Too much emotion, however, will override rational thinking even in situations where it is warranted.
The Efficient Market Hypothesis says that this doesn’t matter for the market as a whole. Rational investors will recognize the irrational decisions made by others and make decisions that would counteract them.
Lo suggests that this may not be the case. In a discussion that reminds me very much of the Leonardo DeCaprio movie Inception he explains the inability of the human mind to anticipate others thoughts beyond four levels – the “theory of mind”. Beyond four levels, we become irrational. (If you haven’t seen Inception you should stop now and go watch that.)
The good news is that depending on the situation our brains are able to switch between emotional decision making and more conscious thought.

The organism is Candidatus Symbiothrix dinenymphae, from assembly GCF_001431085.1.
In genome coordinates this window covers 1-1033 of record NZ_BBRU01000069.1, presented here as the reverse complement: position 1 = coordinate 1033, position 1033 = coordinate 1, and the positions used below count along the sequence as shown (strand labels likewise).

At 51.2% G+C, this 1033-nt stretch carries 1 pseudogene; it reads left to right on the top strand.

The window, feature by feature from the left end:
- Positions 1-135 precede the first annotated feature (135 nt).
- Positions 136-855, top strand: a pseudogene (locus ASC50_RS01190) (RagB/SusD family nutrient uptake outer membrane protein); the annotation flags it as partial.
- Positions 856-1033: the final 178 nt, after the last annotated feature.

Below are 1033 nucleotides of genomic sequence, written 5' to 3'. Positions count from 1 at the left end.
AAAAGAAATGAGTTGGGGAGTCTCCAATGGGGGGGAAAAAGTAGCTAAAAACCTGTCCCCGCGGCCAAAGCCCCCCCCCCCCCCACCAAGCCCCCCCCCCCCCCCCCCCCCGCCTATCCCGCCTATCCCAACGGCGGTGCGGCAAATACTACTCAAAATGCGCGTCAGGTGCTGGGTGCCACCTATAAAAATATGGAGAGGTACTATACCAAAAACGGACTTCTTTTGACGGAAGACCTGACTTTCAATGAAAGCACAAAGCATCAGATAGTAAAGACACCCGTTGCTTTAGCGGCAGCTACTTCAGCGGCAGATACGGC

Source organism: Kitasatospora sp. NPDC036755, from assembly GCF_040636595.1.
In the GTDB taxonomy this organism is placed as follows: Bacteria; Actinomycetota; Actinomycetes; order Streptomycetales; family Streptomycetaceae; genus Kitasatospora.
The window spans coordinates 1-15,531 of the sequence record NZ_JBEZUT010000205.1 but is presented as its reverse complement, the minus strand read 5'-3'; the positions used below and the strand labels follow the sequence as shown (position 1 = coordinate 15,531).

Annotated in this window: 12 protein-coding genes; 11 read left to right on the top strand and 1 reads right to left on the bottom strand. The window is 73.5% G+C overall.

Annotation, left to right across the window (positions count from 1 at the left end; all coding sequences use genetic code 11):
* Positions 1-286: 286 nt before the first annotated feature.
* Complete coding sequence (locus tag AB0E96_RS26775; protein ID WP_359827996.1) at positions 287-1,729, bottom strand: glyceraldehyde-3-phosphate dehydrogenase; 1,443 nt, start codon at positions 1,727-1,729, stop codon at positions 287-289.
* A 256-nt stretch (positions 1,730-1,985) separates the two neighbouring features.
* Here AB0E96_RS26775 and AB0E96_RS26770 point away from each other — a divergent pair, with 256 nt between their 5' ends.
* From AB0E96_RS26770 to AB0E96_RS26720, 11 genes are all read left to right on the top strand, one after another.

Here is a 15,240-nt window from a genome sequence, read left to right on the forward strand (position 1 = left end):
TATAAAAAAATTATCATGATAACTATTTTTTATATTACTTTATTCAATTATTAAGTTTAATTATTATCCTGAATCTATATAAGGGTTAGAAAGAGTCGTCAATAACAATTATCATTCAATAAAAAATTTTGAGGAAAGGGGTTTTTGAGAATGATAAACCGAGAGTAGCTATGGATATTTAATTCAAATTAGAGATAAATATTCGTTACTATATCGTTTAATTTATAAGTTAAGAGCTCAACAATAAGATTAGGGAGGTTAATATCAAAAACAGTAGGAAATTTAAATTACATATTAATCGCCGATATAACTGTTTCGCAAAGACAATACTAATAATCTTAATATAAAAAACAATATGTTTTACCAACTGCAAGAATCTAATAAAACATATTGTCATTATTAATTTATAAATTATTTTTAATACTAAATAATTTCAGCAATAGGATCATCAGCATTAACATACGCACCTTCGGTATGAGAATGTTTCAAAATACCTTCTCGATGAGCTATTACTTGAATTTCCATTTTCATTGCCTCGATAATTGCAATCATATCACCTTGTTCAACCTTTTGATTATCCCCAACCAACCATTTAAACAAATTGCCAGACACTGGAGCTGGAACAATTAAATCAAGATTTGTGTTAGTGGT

The Evolution Revolution
The Adaptive Markets Hypothesis is a blend of other theories of market behavior. Remember the blind monks and the elephant?
Chapter 5 explores biological evolution as a way of setting the stage for how markets have adapted, much like the process of natural selection.
Regardless of your personal view on biological evolution, the discussion of adaptations in this chapter provides context for understanding how markets change and how individuals decisions adapt to the changing economic environment.